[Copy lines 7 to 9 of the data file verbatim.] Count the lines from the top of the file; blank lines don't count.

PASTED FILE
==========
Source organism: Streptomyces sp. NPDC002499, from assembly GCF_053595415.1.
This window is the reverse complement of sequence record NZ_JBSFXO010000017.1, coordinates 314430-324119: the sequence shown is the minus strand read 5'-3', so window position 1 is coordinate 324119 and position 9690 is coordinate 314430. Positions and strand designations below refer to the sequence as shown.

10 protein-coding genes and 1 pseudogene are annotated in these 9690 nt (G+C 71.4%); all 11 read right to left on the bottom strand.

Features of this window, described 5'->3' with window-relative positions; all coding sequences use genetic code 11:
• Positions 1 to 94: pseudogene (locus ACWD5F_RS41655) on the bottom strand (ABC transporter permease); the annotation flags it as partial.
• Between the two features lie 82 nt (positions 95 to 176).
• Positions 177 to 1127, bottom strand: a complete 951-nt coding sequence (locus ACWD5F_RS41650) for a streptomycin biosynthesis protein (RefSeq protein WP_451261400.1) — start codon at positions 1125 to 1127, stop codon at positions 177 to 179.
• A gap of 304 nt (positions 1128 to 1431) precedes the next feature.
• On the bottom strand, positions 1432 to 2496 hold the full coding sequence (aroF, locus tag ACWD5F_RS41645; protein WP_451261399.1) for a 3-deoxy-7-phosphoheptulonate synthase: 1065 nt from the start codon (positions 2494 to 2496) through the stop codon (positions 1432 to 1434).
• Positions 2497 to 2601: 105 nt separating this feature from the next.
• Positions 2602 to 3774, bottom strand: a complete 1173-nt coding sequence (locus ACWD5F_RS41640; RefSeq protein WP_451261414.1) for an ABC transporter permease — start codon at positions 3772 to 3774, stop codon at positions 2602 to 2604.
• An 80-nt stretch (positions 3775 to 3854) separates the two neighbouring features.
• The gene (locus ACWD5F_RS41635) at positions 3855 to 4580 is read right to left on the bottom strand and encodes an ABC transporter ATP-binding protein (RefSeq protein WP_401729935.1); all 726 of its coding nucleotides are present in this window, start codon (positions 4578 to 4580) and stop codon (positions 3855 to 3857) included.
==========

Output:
• Positions 177 to 1127, bottom strand: a complete 951-nt coding sequence (locus ACWD5F_RS41650) for a streptomycin biosynthesis protein (RefSeq protein WP_451261400.1) — start codon at positions 1125 to 1127, stop codon at positions 177 to 179.
• A gap of 304 nt (positions 1128 to 1431) precedes the next feature.
• On the bottom strand, positions 1432 to 2496 hold the full coding sequence (aroF, locus tag ACWD5F_RS41645; protein WP_451261399.1) for a 3-deoxy-7-phosphoheptulonate synthase: 1065 nt from the start codon (positions 2494 to 2496) through the stop codon (positions 1432 to 1434).